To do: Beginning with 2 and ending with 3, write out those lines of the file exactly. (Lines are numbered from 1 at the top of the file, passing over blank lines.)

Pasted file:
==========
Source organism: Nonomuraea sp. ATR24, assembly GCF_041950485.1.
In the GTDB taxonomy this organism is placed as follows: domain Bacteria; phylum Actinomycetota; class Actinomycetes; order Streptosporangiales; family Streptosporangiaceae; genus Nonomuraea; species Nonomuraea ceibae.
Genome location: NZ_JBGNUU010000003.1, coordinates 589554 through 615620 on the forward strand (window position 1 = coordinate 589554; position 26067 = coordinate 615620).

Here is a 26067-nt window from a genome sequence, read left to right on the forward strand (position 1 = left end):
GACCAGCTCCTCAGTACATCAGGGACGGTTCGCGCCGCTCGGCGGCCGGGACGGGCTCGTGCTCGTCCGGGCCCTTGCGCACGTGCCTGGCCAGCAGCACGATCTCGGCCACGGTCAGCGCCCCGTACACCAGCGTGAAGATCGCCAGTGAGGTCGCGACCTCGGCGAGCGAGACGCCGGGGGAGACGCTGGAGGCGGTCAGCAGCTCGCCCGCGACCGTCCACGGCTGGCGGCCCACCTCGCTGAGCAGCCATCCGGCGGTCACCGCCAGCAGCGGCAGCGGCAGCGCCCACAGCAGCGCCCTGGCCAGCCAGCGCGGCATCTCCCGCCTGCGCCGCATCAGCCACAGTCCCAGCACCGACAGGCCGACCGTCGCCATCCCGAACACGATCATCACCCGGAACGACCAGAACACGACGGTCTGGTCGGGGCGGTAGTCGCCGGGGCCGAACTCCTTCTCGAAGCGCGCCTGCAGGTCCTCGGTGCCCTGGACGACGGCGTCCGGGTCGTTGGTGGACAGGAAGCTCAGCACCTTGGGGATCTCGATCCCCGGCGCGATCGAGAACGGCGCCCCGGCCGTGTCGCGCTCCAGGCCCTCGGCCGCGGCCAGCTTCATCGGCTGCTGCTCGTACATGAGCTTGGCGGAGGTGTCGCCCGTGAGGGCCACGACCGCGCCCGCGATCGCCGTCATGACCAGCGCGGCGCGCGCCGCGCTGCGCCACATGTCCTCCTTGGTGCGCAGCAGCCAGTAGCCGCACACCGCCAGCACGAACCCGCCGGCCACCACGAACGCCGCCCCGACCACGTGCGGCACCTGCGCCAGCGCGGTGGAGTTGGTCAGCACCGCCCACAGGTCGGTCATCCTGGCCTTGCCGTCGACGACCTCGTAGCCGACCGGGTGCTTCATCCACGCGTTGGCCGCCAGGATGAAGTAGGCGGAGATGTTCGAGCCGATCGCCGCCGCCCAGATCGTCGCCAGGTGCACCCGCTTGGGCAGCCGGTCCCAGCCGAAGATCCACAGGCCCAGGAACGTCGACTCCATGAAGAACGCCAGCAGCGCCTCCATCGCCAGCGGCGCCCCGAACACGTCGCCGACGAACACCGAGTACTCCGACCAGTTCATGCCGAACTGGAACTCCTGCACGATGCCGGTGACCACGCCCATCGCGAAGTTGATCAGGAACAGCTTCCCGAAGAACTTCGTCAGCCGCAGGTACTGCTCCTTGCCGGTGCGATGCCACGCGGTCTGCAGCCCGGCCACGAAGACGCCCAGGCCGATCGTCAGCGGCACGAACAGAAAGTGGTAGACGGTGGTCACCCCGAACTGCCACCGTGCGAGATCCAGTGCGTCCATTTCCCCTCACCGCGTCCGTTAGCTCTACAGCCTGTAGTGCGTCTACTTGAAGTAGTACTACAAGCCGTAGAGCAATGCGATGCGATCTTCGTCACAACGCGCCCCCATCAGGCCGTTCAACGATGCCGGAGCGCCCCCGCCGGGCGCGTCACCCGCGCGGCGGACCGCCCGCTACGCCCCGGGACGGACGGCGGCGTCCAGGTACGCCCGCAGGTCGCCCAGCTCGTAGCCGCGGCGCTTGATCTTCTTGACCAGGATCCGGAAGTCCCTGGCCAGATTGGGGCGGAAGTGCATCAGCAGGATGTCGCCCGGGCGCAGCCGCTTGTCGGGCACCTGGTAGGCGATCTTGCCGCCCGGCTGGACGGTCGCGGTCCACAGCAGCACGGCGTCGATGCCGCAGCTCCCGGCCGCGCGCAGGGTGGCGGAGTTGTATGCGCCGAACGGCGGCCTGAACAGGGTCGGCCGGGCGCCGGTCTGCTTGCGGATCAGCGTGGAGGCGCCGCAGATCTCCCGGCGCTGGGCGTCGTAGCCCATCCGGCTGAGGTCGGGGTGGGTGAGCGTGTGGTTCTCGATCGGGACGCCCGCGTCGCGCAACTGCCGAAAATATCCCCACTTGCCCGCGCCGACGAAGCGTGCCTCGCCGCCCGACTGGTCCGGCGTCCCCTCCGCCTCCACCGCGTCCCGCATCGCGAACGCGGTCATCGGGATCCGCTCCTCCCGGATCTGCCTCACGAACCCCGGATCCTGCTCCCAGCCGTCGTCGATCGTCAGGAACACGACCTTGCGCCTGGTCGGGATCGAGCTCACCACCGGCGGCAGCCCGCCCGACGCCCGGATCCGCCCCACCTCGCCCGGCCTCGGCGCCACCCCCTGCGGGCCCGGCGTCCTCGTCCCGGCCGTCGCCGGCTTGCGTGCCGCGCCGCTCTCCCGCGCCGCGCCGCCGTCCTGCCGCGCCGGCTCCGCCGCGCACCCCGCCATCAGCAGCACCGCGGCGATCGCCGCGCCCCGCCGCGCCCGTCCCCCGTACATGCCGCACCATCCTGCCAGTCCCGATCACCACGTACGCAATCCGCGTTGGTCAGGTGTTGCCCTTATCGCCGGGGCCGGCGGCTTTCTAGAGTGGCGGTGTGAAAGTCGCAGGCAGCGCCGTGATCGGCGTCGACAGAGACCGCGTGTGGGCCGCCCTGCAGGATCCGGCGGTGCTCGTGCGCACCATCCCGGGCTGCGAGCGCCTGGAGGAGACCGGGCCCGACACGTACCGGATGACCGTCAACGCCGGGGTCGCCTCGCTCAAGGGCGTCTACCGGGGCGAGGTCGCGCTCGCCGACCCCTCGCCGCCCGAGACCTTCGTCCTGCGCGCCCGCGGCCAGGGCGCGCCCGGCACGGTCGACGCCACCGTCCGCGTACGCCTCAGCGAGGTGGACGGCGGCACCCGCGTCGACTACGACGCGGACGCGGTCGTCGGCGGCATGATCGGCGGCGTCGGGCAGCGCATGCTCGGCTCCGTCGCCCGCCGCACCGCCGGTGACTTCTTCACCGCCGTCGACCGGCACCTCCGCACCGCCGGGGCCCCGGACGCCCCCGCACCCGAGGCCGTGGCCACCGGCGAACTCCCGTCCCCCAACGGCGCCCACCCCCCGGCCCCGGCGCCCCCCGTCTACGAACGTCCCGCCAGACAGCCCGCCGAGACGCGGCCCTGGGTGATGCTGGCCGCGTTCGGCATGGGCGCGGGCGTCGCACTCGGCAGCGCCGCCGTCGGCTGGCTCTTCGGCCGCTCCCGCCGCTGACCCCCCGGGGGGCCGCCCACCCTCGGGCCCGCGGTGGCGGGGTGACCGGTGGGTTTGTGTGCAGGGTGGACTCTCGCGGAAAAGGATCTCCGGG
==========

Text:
In the GTDB taxonomy this organism is placed as follows: domain Bacteria; phylum Actinomycetota; class Actinomycetes; order Streptosporangiales; family Streptosporangiaceae; genus Nonomuraea; species Nonomuraea ceibae.
Genome location: NZ_JBGNUU010000003.1, coordinates 589554 through 615620 on the forward strand (window position 1 = coordinate 589554; position 26067 = coordinate 615620).